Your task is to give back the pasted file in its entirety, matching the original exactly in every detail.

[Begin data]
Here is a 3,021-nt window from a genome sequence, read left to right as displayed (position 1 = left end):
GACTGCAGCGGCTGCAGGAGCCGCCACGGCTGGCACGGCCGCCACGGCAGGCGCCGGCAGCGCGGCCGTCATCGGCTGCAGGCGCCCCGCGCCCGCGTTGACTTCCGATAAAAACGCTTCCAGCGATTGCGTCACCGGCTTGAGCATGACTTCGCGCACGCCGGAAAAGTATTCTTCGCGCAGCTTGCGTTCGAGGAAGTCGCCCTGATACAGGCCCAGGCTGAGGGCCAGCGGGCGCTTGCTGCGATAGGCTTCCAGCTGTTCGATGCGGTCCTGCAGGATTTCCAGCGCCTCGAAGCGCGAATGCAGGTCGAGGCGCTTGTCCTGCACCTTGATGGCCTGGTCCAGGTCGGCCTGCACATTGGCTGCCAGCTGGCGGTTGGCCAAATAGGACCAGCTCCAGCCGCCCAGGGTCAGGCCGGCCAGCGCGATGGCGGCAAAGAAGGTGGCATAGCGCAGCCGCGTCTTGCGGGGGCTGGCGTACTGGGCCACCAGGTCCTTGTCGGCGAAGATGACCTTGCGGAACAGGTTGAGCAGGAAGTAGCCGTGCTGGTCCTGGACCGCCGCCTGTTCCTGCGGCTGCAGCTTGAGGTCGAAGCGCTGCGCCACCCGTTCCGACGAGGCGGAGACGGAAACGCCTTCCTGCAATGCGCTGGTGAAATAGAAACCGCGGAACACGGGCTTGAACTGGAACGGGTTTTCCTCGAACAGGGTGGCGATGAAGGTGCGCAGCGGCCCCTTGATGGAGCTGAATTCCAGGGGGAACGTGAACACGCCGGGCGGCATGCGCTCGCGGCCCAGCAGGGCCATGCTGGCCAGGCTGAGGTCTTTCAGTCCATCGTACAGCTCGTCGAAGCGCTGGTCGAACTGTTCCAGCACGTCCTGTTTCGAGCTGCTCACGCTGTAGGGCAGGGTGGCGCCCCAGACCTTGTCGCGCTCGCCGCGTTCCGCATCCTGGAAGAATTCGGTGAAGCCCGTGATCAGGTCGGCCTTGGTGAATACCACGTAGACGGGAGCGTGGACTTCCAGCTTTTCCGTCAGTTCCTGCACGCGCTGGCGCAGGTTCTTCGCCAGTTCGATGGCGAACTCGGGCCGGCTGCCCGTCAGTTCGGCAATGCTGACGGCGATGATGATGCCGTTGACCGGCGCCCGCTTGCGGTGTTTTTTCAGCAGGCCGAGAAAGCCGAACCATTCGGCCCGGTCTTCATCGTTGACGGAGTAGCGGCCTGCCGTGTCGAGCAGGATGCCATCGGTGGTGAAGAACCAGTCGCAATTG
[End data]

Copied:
Here is a 3,021-nt window from a genome sequence, read left to right as displayed (position 1 = left end):
GACTGCAGCGGCTGCAGGAGCCGCCACGGCTGGCACGGCCGCCACGGCAGGCGCCGGCAGCGCGGCCGTCATCGGCTGCAGGCGCCCCGCGCCCGCGTTGACTTCCGATAAAAACGCTTCCAGCGATTGCGTCACCGGCTTGAGCATGACTTCGCGCACGCCGGAAAAGTATTCTTCGCGCAGCTTGCGTTCGAGGAAGTCGCCCTGATACAGGCCCAGGCTGAGGGCCAGCGGGCGCTTGCTGCGATAGGCTTCCAGCTGTTCGATGCGGTCCTGCAGGATTTCCAGCGCCTCGAAGCGCGAATGCAGGTCGAGGCGCTTGTCCTGCACCTTGATGGCCTGGTCCAGGTCGGCCTGCACATTGGCTGCCAGCTGGCGGTTGGCCAAATAGGACCAGCTCCAGCCGCCCAGGGTCAGGCCGGCCAGCGCGATGGCGGCAAAGAAGGTGGCATAGCGCAGCCGCGTCTTGCGGGGGCTGGCGTACTGGGCCACCAGGTCCTTGTCGGCGAAGATGACCTTGCGGAACAGGTTGAGCAGGAAGTAGCCGTGCTGGTCCTGGACCGCCGCCTGTTCCTGCGGCTGCAGCTTGAGGTCGAAGCGCTGCGCCACCCGTTCCGACGAGGCGGAGACGGAAACGCCTTCCTGCAATGCGCTGGTGAAATAGAAACCGCGGAACACGGGCTTGAACTGGAACGGGTTTTCCTCGAACAGGGTGGCGATGAAGGTGCGCAGCGGCCCCTTGATGGAGCTGAATTCCAGGGGGAACGTGAACACGCCGGGCGGCATGCGCTCGCGGCCCAGCAGGGCCATGCTGGCCAGGCTGAGGTCTTTCAGTCCATCGTACAGCTCGTCGAAGCGCTGGTCGAACTGTTCCAGCACGTCCTGTTTCGAGCTGCTCACGCTGTAGGGCAGGGTGGCGCCCCAGACCTTGTCGCGCTCGCCGCGTTCCGCATCCTGGAAGAATTCGGTGAAGCCCGTGATCAGGTCGGCCTTGGTGAATACCACGTAGACGGGAGCGTGGACTTCCAGCTTTTCCGTCAGTTCCTGCACGCGCTGGCGCAGGTTCTTCGCCAGTTCGATGGCGAACTCGGGCCGGCTGCCCGTCAGTTCGGCAATGCTGACGGCGATGATGATGCCGTTGACCGGCGCCCGCTTGCGGTGTTTTTTCAGCAGGCCGAGAAAGCCGAACCATTCGGCCCGGTCTTCATCGTTGACGGAGTAGCGGCCTGCCGTGTCGAGCAGGATGCCATCGGTGGTGAAGAACCAGTCGCAATTG